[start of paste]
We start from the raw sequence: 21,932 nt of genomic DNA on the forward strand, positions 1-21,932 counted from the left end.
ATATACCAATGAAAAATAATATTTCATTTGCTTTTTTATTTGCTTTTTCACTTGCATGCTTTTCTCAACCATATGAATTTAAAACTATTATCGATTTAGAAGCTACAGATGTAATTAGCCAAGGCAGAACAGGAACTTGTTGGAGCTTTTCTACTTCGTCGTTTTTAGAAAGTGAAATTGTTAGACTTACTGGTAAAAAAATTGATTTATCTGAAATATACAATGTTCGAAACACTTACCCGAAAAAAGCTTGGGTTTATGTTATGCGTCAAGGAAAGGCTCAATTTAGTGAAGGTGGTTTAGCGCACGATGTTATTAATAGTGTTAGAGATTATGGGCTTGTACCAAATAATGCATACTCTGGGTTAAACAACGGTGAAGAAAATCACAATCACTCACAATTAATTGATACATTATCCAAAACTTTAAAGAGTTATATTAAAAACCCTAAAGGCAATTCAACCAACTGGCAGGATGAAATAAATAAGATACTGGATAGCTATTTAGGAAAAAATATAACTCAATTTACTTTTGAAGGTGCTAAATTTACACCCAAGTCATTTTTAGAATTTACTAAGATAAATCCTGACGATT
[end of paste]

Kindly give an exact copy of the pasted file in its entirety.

We start from the raw sequence: 21,932 nt of genomic DNA on the forward strand, positions 1-21,932 counted from the left end.
ATATACCAATGAAAAATAATATTTCATTTGCTTTTTTATTTGCTTTTTCACTTGCATGCTTTTCTCAACCATATGAATTTAAAACTATTATCGATTTAGAAGCTACAGATGTAATTAGCCAAGGCAGAACAGGAACTTGTTGGAGCTTTTCTACTTCGTCGTTTTTAGAAAGTGAAATTGTTAGACTTACTGGTAAAAAAATTGATTTATCTGAAATATACAATGTTCGAAACACTTACCCGAAAAAAGCTTGGGTTTATGTTATGCGTCAAGGAAAGGCTCAATTTAGTGAAGGTGGTTTAGCGCACGATGTTATTAATAGTGTTAGAGATTATGGGCTTGTACCAAATAATGCATACTCTGGGTTAAACAACGGTGAAGAAAATCACAATCACTCACAATTAATTGATACATTATCCAAAACTTTAAAGAGTTATATTAAAAACCCTAAAGGCAATTCAACCAACTGGCAGGATGAAATAAATAAGATACTGGATAGCTATTTAGGAAAAAATATAACTCAATTTACTTTTGAAGGTGCTAAATTTACACCCAAGTCATTTTTAGAATTTACTAAGATAAATCCTGACGATT